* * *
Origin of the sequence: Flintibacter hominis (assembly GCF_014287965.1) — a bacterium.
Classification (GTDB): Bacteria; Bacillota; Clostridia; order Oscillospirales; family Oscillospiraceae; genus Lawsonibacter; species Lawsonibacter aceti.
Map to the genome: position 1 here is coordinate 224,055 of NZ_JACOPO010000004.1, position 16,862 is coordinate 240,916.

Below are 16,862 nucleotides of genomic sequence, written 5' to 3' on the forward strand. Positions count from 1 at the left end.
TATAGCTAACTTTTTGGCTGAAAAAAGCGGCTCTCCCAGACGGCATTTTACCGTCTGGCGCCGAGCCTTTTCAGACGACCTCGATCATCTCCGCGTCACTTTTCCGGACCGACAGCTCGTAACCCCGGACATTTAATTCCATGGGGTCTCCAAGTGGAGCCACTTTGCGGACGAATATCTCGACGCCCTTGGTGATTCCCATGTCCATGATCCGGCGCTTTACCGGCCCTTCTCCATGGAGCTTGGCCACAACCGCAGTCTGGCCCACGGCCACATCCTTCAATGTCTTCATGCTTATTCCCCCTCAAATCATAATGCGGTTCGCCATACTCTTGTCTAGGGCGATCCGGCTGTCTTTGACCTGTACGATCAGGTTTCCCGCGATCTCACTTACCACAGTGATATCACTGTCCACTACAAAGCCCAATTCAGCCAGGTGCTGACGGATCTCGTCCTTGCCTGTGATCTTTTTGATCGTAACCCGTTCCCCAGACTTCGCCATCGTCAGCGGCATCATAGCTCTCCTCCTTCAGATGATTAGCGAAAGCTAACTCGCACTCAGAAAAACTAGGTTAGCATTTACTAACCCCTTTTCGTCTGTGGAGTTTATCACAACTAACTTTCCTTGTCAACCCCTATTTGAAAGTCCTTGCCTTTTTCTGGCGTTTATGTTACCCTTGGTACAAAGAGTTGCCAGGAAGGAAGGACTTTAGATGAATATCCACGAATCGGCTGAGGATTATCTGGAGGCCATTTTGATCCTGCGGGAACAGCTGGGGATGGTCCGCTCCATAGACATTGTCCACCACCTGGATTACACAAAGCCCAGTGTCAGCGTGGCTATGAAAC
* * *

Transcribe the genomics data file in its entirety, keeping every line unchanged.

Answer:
Origin of the sequence: Flintibacter hominis (assembly GCF_014287965.1) — a bacterium.
Classification (GTDB): Bacteria; Bacillota; Clostridia; order Oscillospirales; family Oscillospiraceae; genus Lawsonibacter; species Lawsonibacter aceti.
Map to the genome: position 1 here is coordinate 224,055 of NZ_JACOPO010000004.1, position 16,862 is coordinate 240,916.

Below are 16,862 nucleotides of genomic sequence, written 5' to 3' on the forward strand. Positions count from 1 at the left end.
TATAGCTAACTTTTTGGCTGAAAAAAGCGGCTCTCCCAGACGGCATTTTACCGTCTGGCGCCGAGCCTTTTCAGACGACCTCGATCATCTCCGCGTCACTTTTCCGGACCGACAGCTCGTAACCCCGGACATTTAATTCCATGGGGTCTCCAAGTGGAGCCACTTTGCGGACGAATATCTCGACGCCCTTGGTGATTCCCATGTCCATGATCCGGCGCTTTACCGGCCCTTCTCCATGGAGCTTGGCCACAACCGCAGTCTGGCCCACGGCCACATCCTTCAATGTCTTCATGCTTATTCCCCCTCAAATCATAATGCGGTTCGCCATACTCTTGTCTAGGGCGATCCGGCTGTCTTTGACCTGTACGATCAGGTTTCCCGCGATCTCACTTACCACAGTGATATCACTGTCCACTACAAAGCCCAATTCAGCCAGGTGCTGACGGATCTCGTCCTTGCCTGTGATCTTTTTGATCGTAACCCGTTCCCCAGACTTCGCCATCGTCAGCGGCATCATAGCTCTCCTCCTTCAGATGATTAGCGAAAGCTAACTCGCACTCAGAAAAACTAGGTTAGCATTTACTAACCCCTTTTCGTCTGTGGAGTTTATCACAACTAACTTTCCTTGTCAACCCCTATTTGAAAGTCCTTGCCTTTTTCTGGCGTTTATGTTACCCTTGGTACAAAGAGTTGCCAGGAAGGAAGGACTTTAGATGAATATCCACGAATCGGCTGAGGATTATCTGGAGGCCATTTTGATCCTGCGGGAACAGCTGGGGATGGTCCGCTCCATAGACATTGTCCACCACCTGGATTACACAAAGCCCAGTGTCAGCGTGGCTATGAAAC